8. No witness for the prosecution and the mother of the accused, who was examined as DW1, stated that she was insane at the relevant time. She went about as any normal person would, though her relationship with the deceased and vice-versa had an abnormal character, that did not go unnoticed by their close relatives. Going by the evidence of PW18, it could well be said that the deceased was accustomed to unnatural sexual activities. He had noticed scaring of anal mucossa, possible in sodomic cases and seen in a chronic passive agent. Possibly she and the accused were lesbians. Lesbianism is homosexuality among women. In the view of medical experts, psycho-pathology of homo-sexuals is similar to that observed in heterosexuals, which is one of the reasons that homosexuality is no longer considered to be mental illness. In some counties, it is considered to be a normal variant of human behaviour. The incidence and prevalence of mental illness in homosexuals are no higher than in heterosexuals. Indeed the causes of homosexuality are not well understood. The family backgrounds of lesbians are more diverse and less understood. Many lesbians are masculine in type possibly because of endocrine disturbances and they are indifferent towards individuals of the opposite sex. Lesbians, it has been said, are morbidly jealous of one another and when scorned may resort to homicide, suicide or both. All the same lesbianism is a sort of perversity, which is a pathological condition, distinct from insanity, where there is total loss of control of the mind and inability to distinguish right from wrong. One might acquire perverse sexual habits by association, contacts as also exposure and there will be degeneration of mind and impulses. But not so in insanity where the conscious mind has lost its balance due to disease or otherwise and the victim lives quite often in surrealistic world of dreams and fantasies without being aware of the real world around. We have to keep perversity apart from insanity that could be invoked only within the parameters of Section 84 IPC. It was not anybody's case and it was not even suggested that the accused was insane and did not know the nature of the act that she committed, that it was either wrong or contrary to law. She was rightly found guilty of murder.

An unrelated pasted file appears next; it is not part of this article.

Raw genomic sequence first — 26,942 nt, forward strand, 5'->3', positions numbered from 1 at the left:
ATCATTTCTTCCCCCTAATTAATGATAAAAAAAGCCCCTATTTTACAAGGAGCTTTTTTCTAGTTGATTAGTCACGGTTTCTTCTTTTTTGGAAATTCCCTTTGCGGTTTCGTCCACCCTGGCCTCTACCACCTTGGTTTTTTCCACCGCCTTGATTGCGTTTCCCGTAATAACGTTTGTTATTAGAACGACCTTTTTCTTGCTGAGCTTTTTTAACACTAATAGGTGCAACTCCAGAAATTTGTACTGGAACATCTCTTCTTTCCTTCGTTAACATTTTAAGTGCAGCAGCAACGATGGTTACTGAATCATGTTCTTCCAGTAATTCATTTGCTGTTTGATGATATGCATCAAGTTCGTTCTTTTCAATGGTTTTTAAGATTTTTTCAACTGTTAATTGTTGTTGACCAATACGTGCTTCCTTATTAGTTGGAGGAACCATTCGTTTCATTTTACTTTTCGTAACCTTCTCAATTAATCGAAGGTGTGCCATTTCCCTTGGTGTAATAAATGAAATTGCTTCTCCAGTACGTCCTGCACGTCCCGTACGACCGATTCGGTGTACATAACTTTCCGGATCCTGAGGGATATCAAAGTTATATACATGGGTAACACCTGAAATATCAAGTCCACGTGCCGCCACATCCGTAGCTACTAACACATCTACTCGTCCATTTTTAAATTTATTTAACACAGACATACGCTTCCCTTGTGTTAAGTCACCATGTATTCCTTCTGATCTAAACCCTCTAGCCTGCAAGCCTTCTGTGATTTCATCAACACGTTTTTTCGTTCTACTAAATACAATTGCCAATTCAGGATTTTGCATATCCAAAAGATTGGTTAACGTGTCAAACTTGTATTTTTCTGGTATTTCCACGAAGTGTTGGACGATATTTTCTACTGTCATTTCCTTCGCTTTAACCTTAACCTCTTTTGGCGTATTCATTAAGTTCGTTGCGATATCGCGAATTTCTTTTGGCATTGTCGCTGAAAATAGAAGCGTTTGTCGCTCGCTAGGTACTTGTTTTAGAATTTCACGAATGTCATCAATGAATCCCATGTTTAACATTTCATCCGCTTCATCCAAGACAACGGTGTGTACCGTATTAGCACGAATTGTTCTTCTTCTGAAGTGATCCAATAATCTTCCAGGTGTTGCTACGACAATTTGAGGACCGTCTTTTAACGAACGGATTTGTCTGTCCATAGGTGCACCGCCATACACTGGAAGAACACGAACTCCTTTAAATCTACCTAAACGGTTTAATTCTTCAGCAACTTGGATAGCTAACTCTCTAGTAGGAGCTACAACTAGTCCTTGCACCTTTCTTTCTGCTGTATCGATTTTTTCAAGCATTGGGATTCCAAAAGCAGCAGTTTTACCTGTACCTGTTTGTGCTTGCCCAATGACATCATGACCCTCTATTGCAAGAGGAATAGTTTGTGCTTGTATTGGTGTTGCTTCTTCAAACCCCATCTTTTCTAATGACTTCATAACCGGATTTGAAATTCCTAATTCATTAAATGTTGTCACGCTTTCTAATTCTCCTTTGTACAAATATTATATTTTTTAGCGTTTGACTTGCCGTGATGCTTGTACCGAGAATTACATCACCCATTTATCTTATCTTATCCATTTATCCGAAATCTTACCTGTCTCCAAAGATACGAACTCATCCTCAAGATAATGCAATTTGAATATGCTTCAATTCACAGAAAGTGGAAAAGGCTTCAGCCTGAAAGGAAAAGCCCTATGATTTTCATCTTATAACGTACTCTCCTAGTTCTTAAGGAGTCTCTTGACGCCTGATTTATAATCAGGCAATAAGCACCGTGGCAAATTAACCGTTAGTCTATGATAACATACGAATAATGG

We uphold the conviction and sentence and dismiss the appeal.